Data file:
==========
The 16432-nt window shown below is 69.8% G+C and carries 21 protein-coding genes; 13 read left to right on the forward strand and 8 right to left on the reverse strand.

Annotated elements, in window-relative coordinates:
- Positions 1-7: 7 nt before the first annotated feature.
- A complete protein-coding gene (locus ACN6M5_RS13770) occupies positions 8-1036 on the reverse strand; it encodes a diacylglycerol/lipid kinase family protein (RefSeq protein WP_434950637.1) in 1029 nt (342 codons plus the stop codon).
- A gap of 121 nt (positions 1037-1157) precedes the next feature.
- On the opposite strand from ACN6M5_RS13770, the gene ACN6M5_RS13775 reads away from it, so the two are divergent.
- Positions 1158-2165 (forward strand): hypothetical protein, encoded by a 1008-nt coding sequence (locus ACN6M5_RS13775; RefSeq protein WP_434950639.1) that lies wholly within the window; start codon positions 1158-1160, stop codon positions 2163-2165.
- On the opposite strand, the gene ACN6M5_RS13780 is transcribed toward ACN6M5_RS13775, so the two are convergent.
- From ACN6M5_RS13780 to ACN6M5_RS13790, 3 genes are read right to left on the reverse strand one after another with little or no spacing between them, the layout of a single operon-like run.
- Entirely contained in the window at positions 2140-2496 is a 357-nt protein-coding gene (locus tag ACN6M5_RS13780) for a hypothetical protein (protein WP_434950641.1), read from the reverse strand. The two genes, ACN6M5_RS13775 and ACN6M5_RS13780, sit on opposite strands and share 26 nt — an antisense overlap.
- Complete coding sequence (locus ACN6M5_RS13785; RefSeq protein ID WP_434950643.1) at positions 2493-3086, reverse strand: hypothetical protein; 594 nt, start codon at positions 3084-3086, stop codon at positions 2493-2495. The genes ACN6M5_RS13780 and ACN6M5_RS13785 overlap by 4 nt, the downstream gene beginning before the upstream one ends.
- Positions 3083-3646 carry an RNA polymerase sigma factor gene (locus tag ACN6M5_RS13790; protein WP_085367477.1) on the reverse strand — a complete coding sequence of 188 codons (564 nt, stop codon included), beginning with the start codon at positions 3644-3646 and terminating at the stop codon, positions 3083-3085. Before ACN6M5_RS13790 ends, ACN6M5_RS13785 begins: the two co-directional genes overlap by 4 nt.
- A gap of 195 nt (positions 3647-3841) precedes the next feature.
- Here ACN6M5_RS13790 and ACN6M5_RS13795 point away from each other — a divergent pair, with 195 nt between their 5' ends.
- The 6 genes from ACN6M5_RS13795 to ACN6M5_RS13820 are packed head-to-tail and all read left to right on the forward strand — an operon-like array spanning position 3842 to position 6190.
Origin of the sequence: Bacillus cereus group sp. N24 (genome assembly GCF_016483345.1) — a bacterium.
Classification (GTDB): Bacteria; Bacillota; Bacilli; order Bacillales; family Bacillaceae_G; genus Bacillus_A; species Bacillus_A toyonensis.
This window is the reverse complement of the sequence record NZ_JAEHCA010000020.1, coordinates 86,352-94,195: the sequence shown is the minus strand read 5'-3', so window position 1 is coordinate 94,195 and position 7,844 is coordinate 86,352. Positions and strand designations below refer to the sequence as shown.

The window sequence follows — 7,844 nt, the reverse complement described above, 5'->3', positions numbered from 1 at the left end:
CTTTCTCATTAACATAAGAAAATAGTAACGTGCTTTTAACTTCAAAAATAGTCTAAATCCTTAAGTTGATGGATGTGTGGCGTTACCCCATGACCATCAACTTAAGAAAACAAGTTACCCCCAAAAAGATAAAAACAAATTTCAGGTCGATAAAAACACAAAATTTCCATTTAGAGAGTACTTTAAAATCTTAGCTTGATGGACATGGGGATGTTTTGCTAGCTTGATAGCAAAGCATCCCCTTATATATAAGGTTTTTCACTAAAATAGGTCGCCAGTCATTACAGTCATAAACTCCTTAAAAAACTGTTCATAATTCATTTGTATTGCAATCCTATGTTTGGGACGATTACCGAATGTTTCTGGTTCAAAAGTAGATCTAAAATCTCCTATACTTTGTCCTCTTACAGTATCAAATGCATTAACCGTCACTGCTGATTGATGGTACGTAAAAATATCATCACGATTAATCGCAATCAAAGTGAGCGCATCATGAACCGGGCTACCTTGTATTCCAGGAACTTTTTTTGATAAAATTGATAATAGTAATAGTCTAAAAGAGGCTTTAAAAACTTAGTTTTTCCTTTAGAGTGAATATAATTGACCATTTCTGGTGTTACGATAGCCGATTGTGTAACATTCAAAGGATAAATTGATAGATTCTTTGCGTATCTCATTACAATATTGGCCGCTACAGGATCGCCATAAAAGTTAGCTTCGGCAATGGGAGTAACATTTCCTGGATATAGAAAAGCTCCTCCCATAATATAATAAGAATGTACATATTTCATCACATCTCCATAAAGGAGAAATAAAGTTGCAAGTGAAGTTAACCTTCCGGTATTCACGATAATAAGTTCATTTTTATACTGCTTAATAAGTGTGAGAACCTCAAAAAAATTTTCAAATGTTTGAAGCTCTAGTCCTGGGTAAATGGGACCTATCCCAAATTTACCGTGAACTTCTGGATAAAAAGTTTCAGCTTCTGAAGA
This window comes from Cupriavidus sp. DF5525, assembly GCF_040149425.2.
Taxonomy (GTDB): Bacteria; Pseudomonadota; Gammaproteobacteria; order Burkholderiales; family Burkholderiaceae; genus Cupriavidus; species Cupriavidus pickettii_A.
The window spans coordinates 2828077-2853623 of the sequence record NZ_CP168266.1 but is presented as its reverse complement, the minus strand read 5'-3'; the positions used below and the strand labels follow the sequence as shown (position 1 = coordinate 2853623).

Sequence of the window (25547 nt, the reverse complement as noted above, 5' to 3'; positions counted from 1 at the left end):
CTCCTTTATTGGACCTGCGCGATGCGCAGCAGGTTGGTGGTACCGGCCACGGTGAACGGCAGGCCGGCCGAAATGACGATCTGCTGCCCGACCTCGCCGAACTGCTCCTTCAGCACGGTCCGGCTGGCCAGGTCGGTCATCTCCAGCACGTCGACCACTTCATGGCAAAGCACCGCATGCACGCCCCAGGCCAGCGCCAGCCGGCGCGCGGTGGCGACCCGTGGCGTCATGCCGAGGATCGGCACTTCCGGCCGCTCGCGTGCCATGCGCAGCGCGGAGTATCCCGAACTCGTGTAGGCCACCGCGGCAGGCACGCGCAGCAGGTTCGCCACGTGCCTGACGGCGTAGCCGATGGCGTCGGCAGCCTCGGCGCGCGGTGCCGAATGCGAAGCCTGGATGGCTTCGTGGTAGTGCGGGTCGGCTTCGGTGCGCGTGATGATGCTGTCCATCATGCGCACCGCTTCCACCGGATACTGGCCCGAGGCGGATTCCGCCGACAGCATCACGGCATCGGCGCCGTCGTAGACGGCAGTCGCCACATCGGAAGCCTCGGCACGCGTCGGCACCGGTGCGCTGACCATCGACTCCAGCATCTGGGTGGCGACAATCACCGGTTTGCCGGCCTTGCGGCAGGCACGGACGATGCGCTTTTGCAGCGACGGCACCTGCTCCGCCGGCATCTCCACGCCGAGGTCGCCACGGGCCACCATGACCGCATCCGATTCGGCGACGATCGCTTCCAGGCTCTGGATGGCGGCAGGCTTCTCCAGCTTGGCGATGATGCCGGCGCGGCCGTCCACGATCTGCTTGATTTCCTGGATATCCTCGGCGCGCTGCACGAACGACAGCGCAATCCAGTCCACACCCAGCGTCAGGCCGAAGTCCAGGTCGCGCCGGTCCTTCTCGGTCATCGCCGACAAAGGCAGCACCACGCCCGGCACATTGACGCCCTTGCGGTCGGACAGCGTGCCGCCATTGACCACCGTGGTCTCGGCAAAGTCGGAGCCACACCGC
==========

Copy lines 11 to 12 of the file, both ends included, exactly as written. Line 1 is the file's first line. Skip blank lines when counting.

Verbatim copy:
- Complete coding sequence (locus ACN6M5_RS13785; RefSeq protein ID WP_434950643.1) at positions 2493-3086, reverse strand: hypothetical protein; 594 nt, start codon at positions 3084-3086, stop codon at positions 2493-2495. The genes ACN6M5_RS13780 and ACN6M5_RS13785 overlap by 4 nt, the downstream gene beginning before the upstream one ends.
- Positions 3083-3646 carry an RNA polymerase sigma factor gene (locus tag ACN6M5_RS13790; protein WP_085367477.1) on the reverse strand — a complete coding sequence of 188 codons (564 nt, stop codon included), beginning with the start codon at positions 3644-3646 and terminating at the stop codon, positions 3083-3085. Before ACN6M5_RS13790 ends, ACN6M5_RS13785 begins: the two co-directional genes overlap by 4 nt.